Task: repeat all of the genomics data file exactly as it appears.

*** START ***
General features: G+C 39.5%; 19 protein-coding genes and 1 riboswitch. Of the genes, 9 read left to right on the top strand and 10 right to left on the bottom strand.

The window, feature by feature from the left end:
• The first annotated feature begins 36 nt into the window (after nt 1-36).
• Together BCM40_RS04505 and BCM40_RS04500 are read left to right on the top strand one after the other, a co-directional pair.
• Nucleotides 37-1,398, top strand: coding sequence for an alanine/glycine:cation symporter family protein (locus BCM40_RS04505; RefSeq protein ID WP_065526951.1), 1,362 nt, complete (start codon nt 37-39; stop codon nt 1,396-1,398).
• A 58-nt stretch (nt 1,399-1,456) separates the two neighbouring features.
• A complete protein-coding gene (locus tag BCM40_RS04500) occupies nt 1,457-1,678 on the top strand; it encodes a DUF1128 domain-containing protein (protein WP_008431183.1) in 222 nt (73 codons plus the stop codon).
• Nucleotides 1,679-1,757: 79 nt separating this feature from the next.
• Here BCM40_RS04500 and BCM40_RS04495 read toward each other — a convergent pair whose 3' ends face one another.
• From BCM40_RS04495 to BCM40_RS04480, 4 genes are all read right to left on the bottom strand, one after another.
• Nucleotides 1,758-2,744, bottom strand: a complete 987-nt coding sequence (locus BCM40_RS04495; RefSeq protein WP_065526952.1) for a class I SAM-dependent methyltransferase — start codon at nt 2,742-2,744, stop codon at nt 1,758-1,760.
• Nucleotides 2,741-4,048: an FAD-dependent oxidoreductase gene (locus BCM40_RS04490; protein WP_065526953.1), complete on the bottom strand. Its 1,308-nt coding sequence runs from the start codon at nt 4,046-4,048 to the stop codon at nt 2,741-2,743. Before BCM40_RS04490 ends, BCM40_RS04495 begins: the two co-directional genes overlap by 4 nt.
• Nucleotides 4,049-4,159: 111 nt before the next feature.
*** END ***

General features: G+C 39.5%; 19 protein-coding genes and 1 riboswitch. Of the genes, 9 read left to right on the top strand and 10 right to left on the bottom strand.

The window, feature by feature from the left end:
• The first annotated feature begins 36 nt into the window (after nt 1-36).
• Together BCM40_RS04505 and BCM40_RS04500 are read left to right on the top strand one after the other, a co-directional pair.
• Nucleotides 37-1,398, top strand: coding sequence for an alanine/glycine:cation symporter family protein (locus BCM40_RS04505; RefSeq protein ID WP_065526951.1), 1,362 nt, complete (start codon nt 37-39; stop codon nt 1,396-1,398).
• A 58-nt stretch (nt 1,399-1,456) separates the two neighbouring features.
• A complete protein-coding gene (locus tag BCM40_RS04500) occupies nt 1,457-1,678 on the top strand; it encodes a DUF1128 domain-containing protein (protein WP_008431183.1) in 222 nt (73 codons plus the stop codon).
• Nucleotides 1,679-1,757: 79 nt separating this feature from the next.
• Here BCM40_RS04500 and BCM40_RS04495 read toward each other — a convergent pair whose 3' ends face one another.
• From BCM40_RS04495 to BCM40_RS04480, 4 genes are all read right to left on the bottom strand, one after another.
• Nucleotides 1,758-2,744, bottom strand: a complete 987-nt coding sequence (locus BCM40_RS04495; RefSeq protein WP_065526952.1) for a class I SAM-dependent methyltransferase — start codon at nt 2,742-2,744, stop codon at nt 1,758-1,760.
• Nucleotides 2,741-4,048: an FAD-dependent oxidoreductase gene (locus BCM40_RS04490; protein WP_065526953.1), complete on the bottom strand. Its 1,308-nt coding sequence runs from the start codon at nt 4,046-4,048 to the stop codon at nt 2,741-2,743. Before BCM40_RS04490 ends, BCM40_RS04495 begins: the two co-directional genes overlap by 4 nt.
• Nucleotides 4,049-4,159: 111 nt before the next feature.